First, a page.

A recurring theme of this blog is that e-commerce, mobile devices, and evolving technology are changing the retail landscape. It seems that technology shifts are also poised to change the retail streetscape. More particularly, changes to the design and use of retail parking lots seems inevitable, and a significant opportunity, as shopper habits and preferences change.
Changing shopper habits and preferences are showing up in the ways shoppers travel to and from retail centers. On-demand delivery, curbside pickup, drone delivery, Uber, electric vehicles, and—perhaps in the not-too-distant future—autonomous vehicles are upending the traditional distribution model. If the traditional model looked something like this: a shopper parks as close as possible to a store, goes inside, picks up and pays for wares, and takes those items back to the car before returning home, then the future could involve perhaps a half-dozen or more variations on that structure.
The changing transportation and distribution model for retailers opens up a host of possibilities regarding store design and layout. A significant opportunity also exists outside the store in the vast seas of parking that accompany so many shopping centers. The primary commonality in the changing world of how shoppers interact with brick and mortar retailers is that shoppers need less parking. For example, of those shoppers who have their goods delivered to them at home, or who pick up goods curbside, or who arrive in an Uber, none require a parking space. As a result, significant portions of existing parking lots can be put to more beneficial uses, which can be an opportunity to generate additional revenue streams and rethink the placemaking (attempting to capitalize on local assets to create appealing and unique places where people want to live, work and play) strategies for shopping centers.
Macy’s appears to be an early mover in seizing on this opportunity. As reported in the on-line journal Modern Cities, Macy’s executive Doug Sesler, executive vice president for real estate acknowledged that a Macy’s store no longer requires the typical 20 acres of parking it sought when its stores opened in the 1970s and 1980s. Today, Macy’s is looking to develop portions of its existing parking lots into outparcels in part to shore up its balance sheet.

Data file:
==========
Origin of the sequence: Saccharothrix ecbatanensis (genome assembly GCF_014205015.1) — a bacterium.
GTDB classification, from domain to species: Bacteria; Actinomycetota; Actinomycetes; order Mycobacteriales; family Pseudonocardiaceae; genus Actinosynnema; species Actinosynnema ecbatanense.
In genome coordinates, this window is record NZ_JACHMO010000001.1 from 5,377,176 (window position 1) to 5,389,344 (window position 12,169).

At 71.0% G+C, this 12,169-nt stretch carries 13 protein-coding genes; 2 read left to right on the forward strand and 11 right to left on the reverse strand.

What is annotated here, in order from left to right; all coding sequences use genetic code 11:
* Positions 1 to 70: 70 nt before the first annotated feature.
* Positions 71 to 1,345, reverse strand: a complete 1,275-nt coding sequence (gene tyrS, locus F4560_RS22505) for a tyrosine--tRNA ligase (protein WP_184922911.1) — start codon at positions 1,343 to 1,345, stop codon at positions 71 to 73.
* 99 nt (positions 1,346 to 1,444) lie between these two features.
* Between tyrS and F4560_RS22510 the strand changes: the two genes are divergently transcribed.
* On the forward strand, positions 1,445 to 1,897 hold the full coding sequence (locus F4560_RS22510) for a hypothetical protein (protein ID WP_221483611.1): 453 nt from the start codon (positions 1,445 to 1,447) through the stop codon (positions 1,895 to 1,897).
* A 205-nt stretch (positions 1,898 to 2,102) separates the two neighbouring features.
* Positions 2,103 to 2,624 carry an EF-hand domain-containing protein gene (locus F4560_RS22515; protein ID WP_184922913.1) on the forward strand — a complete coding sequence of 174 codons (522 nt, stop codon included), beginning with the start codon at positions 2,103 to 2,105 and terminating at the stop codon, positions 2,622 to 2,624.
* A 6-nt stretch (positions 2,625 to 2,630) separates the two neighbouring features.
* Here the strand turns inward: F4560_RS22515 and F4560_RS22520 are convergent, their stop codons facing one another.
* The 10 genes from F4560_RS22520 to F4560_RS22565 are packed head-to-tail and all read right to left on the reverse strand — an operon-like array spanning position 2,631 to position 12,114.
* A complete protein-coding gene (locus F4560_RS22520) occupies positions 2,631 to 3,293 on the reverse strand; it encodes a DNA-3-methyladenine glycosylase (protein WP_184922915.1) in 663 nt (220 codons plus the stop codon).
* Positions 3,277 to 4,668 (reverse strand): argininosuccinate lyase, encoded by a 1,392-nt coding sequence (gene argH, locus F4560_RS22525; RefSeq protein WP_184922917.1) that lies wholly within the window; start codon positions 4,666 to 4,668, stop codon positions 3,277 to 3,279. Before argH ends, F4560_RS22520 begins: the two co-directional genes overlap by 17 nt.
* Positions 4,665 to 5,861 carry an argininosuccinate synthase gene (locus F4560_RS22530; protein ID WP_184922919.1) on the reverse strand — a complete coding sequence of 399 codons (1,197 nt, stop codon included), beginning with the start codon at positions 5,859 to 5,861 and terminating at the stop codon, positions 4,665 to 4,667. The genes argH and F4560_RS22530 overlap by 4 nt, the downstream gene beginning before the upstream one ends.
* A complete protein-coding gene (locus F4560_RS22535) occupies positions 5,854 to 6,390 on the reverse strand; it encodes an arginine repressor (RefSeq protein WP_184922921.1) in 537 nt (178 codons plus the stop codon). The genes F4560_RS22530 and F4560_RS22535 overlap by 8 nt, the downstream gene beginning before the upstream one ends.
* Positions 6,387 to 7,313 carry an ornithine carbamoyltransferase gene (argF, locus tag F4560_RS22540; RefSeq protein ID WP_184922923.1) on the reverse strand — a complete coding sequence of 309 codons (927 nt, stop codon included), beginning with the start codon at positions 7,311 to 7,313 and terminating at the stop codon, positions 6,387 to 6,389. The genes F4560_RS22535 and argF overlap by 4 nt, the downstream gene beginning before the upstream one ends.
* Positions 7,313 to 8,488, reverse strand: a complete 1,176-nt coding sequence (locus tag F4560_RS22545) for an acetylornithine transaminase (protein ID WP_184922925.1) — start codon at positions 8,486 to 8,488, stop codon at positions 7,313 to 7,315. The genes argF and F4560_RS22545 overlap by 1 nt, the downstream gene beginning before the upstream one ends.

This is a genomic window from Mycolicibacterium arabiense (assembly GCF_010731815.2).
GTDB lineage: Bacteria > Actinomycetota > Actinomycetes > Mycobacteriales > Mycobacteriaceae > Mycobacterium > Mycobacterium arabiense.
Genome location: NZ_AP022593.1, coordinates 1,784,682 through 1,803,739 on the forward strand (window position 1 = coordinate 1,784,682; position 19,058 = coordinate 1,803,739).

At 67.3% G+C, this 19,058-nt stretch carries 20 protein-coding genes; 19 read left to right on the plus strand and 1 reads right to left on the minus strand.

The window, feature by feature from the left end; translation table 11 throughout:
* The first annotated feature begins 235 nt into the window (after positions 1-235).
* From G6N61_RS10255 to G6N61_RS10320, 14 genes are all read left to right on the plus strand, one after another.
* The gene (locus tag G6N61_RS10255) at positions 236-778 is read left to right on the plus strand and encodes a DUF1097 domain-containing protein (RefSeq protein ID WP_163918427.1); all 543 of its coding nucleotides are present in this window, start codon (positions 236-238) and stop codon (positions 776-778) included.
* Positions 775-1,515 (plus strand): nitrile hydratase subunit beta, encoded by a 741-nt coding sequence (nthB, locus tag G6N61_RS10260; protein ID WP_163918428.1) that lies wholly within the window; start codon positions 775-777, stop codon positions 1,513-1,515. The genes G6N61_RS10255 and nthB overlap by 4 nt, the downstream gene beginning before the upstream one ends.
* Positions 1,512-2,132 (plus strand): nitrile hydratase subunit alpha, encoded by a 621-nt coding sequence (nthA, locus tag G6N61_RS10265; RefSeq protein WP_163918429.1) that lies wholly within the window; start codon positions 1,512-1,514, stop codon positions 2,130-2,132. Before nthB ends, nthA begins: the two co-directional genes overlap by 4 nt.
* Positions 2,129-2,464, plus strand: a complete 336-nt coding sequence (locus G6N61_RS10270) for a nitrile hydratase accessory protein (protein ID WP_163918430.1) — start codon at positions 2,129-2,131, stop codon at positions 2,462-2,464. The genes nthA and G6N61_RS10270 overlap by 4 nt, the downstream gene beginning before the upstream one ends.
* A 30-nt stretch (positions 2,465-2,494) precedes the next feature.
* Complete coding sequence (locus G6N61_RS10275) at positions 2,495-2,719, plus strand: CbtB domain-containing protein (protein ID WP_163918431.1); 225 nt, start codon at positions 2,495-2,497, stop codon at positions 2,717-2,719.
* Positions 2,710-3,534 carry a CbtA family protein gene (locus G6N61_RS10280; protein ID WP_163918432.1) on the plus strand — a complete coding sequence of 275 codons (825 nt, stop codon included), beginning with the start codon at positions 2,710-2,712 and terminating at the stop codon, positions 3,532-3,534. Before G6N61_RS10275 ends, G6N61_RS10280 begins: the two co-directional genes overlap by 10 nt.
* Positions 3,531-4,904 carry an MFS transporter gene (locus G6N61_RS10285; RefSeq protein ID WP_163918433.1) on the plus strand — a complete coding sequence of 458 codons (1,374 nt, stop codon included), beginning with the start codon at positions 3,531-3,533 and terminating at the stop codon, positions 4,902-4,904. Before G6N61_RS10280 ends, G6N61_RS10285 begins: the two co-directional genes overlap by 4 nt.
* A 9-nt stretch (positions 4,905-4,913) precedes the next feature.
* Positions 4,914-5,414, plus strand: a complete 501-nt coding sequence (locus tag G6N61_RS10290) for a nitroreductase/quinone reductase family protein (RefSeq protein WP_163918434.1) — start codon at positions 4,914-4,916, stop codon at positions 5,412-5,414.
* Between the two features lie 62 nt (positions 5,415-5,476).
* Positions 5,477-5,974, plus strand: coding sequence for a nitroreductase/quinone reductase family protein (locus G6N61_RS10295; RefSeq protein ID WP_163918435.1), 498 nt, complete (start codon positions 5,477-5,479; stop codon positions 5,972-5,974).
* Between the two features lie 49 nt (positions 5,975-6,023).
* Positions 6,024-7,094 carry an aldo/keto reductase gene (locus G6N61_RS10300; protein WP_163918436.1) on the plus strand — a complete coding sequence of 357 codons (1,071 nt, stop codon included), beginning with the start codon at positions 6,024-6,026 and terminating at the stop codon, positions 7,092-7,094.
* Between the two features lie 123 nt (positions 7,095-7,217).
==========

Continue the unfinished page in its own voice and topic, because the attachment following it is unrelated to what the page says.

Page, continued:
Removing or altering the physical parking landscape raises a host of challenges and questions:
Does a landlord (or a department store that owns its own parking lot) have the right to redevelop parking into occupiable space under either tenant leases or the reciprocal easement agreements that so often affect a shopping center? What kinds of obstacles do zoning regulations and loan documents present?
In the case of a department store with its own parking, is the department store capable of undertaking a redevelopment? Does that create undesirable competition from the landlord’s perspective?
What is the “right” balance of parking, curbside loading, electric vehicle charging, amenities, additional retail areas and placemaking?
Does the visibility from the street of easy and available surface parking matter as much to customers as the sense of arriving at a “place”?
None of these questions have straightforward answers, which means there will be plenty of opportunity for innovation and adaptation as consumer preferences and habits continue to shift.